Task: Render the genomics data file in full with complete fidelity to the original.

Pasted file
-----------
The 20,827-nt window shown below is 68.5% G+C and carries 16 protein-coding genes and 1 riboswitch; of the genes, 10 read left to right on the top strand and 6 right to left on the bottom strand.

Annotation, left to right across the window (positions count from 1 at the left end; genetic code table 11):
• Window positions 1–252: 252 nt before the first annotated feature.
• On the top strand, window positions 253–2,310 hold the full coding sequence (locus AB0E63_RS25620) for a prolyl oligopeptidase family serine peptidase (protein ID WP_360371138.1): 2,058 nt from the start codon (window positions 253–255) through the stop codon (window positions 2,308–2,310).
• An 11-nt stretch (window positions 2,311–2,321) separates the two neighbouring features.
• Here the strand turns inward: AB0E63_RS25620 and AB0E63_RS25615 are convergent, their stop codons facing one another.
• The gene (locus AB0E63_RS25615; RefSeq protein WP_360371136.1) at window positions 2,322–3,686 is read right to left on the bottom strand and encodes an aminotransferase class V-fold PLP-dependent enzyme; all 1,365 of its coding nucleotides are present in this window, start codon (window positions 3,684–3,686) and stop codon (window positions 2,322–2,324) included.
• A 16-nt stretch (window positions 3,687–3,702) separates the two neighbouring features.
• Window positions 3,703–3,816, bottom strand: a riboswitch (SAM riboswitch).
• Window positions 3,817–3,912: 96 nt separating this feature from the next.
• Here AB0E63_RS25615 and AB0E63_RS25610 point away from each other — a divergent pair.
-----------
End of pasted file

The 20,827-nt window shown below is 68.5% G+C and carries 16 protein-coding genes and 1 riboswitch; of the genes, 10 read left to right on the top strand and 6 right to left on the bottom strand.

Annotation, left to right across the window (positions count from 1 at the left end; genetic code table 11):
• Window positions 1–252: 252 nt before the first annotated feature.
• On the top strand, window positions 253–2,310 hold the full coding sequence (locus AB0E63_RS25620) for a prolyl oligopeptidase family serine peptidase (protein ID WP_360371138.1): 2,058 nt from the start codon (window positions 253–255) through the stop codon (window positions 2,308–2,310).
• An 11-nt stretch (window positions 2,311–2,321) separates the two neighbouring features.
• Here the strand turns inward: AB0E63_RS25620 and AB0E63_RS25615 are convergent, their stop codons facing one another.
• The gene (locus AB0E63_RS25615; RefSeq protein WP_360371136.1) at window positions 2,322–3,686 is read right to left on the bottom strand and encodes an aminotransferase class V-fold PLP-dependent enzyme; all 1,365 of its coding nucleotides are present in this window, start codon (window positions 3,684–3,686) and stop codon (window positions 2,322–2,324) included.
• A 16-nt stretch (window positions 3,687–3,702) separates the two neighbouring features.
• Window positions 3,703–3,816, bottom strand: a riboswitch (SAM riboswitch).
• Window positions 3,817–3,912: 96 nt separating this feature from the next.
• Here AB0E63_RS25615 and AB0E63_RS25610 point away from each other — a divergent pair.